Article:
You've described this band as "an extension of your adolescence." Does that mean there's a "real job" beyond Rise Against or do you not even think that far ahead? And being that you're a father, what is it like to have such responsibilities in tandem with writing songs for a band and touring as much as you do?
It's tough. It's different now than it was in the past when I was sitting on a couch, bored and unemployed and writing songs because I had nothing but time. Now I'm so busy that [I] have to pencil in the time to write songs. [I'm] no longer just sitting around watching TV with the guitar on my lap just like riffing around. So, it's a different world. As far as life past this, I haven't really crossed that bridge yet. I guess there are lots of things I'd like to do. Certainly do the band for as long as we can and then find a way to do something that still incorporates the ideals of this band, which would be great. Doing this band and touring as long as we do and having a family certainly makes it a lot more difficult, [but] there are a lot of family guys out here - Dan from Alkaline, Dustin and Teppei from Thrice - all family guys, all fathers. It's cool that I have models to look at, people like Jim from Pennywise, the Bad Religion guys have kids, the NOFX guys have kids, the Lagwagon guys have kids. It can be done and I certainly want to pass on to my daughters that if you try hard, if you work at something, don't be afraid to dream big. I hope to be an example of that.
In terms of the fact that you're career in Rise Against feeds your family is there something about that that's brought the music to a new level.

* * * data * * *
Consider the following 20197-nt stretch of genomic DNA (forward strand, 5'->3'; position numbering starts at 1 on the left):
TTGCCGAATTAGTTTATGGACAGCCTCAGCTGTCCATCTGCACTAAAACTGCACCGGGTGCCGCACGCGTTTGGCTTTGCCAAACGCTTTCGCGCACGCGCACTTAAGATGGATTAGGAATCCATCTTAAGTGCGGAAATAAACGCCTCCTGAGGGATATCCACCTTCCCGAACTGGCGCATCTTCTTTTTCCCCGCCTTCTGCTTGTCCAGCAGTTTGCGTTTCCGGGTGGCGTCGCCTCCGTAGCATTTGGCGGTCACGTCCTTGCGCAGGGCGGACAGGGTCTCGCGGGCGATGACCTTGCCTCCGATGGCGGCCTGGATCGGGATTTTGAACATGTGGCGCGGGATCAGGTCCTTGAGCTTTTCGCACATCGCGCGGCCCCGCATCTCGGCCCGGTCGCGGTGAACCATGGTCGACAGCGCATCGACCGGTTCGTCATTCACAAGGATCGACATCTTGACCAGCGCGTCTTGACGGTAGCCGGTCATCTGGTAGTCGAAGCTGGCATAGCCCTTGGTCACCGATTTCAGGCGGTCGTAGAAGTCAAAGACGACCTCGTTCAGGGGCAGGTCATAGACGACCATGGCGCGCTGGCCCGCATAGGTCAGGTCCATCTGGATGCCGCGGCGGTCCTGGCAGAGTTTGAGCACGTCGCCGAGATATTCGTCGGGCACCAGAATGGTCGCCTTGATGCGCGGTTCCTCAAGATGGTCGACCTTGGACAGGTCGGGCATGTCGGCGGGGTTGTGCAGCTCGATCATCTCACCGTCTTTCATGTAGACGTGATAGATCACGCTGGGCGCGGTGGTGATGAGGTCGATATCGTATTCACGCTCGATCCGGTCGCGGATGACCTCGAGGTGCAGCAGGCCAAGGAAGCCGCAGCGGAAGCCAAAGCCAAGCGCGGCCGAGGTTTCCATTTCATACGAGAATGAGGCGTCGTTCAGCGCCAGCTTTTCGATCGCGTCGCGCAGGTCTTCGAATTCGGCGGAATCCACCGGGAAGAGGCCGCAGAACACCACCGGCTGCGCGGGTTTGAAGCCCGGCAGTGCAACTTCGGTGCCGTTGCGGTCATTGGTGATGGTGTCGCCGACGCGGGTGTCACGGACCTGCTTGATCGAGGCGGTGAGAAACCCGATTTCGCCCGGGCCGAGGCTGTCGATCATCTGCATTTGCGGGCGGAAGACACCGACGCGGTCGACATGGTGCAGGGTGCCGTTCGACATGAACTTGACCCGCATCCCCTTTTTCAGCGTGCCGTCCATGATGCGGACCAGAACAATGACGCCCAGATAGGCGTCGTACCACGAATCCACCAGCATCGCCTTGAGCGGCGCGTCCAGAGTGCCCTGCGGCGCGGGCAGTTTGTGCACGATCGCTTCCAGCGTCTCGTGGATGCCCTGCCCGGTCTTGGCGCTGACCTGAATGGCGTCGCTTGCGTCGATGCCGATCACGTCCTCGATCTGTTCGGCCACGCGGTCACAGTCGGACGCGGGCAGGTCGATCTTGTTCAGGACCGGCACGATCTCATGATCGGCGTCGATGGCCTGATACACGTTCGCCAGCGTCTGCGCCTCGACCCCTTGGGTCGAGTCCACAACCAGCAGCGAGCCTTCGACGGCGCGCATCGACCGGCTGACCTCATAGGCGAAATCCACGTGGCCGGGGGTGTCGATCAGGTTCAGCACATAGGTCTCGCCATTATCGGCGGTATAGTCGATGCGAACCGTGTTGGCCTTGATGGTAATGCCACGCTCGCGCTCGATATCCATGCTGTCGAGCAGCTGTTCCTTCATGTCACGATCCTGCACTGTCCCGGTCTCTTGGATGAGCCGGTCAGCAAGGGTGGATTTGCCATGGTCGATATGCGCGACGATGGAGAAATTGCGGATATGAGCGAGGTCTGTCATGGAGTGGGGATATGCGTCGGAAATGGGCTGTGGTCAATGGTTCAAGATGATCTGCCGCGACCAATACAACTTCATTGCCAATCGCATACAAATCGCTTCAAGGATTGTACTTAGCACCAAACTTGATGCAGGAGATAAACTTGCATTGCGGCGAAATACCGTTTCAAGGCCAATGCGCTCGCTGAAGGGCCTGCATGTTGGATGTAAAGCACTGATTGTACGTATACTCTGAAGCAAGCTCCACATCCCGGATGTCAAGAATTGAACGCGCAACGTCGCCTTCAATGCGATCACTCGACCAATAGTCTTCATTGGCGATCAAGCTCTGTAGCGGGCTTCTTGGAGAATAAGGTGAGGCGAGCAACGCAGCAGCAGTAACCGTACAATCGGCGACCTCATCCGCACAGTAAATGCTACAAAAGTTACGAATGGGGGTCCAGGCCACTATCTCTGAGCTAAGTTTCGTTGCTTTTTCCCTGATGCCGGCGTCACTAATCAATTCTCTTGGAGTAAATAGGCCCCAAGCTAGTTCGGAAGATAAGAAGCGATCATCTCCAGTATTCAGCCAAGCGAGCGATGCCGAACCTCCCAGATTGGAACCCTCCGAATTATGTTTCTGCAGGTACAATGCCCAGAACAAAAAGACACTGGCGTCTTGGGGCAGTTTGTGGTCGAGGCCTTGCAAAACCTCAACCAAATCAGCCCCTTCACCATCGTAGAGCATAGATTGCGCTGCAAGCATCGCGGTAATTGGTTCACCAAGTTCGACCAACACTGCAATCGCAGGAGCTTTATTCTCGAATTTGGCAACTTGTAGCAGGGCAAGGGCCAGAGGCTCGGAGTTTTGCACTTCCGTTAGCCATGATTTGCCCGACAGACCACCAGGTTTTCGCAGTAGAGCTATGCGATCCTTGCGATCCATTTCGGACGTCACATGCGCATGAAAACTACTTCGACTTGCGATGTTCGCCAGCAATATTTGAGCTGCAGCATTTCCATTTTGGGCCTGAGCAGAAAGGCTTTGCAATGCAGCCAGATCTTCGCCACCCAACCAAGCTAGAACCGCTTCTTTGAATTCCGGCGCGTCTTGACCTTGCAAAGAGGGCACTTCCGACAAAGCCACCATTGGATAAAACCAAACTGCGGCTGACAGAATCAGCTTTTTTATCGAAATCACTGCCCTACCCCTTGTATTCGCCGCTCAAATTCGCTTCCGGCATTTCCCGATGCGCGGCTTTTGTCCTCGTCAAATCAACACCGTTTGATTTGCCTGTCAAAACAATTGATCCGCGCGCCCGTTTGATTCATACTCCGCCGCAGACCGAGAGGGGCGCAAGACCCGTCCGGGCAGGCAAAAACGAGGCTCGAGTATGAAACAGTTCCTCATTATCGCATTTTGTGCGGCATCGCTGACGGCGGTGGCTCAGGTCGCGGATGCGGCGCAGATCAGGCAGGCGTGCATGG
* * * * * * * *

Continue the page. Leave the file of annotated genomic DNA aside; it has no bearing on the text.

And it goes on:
In a way, I guess, but I've tried to maintain a separation between the two. Sure, we've become a bigger band and we play bigger shows and we sell more records, but it could all disappear tomorrow and I wouldn't be freaking out. I don't think you'll find anybody in Rise Against rolling around in Benz or Mercedes or living in huge houses. I think we've been pretty humble about our success. And also, we've been around music long enough to watch the bottom fall out of some on our favorite bands; to watch bands get screwed by major labels. So, we're really realistic about it. I think we're all pretty punk rock at heart. I don't think about that the whole money side to this, I truly ignore [it], probably to a fault. I probably should be paying more attention to it, but I really know deep down that if I talked too much about this stuff that it would ruin what is Rise Against. I can't let that happen. I don't ever want to be doing this for any sort of strictly success reasons. Someone brought up to me while we were doing this record, "Which songwriters write your singles?" We've never had a songwriter help us out with anything. No one's ever asked us to write a single. And to be honest, I'd rather fail on my own, than succeed with someone else's song. You'll never see me out there singing someone else's song. It's just not going to happen. Even if you would say to me like, "Here, I've seen the future. I have a crystal ball. Your band fails with the music that you write for your sixth record, but it also succeeds if you just get this guy who wrote that Hinder hit to write your song." I'd be like, "You know what, I'll take the fail." I don't want success unless it comes from us, unless it comes from inside.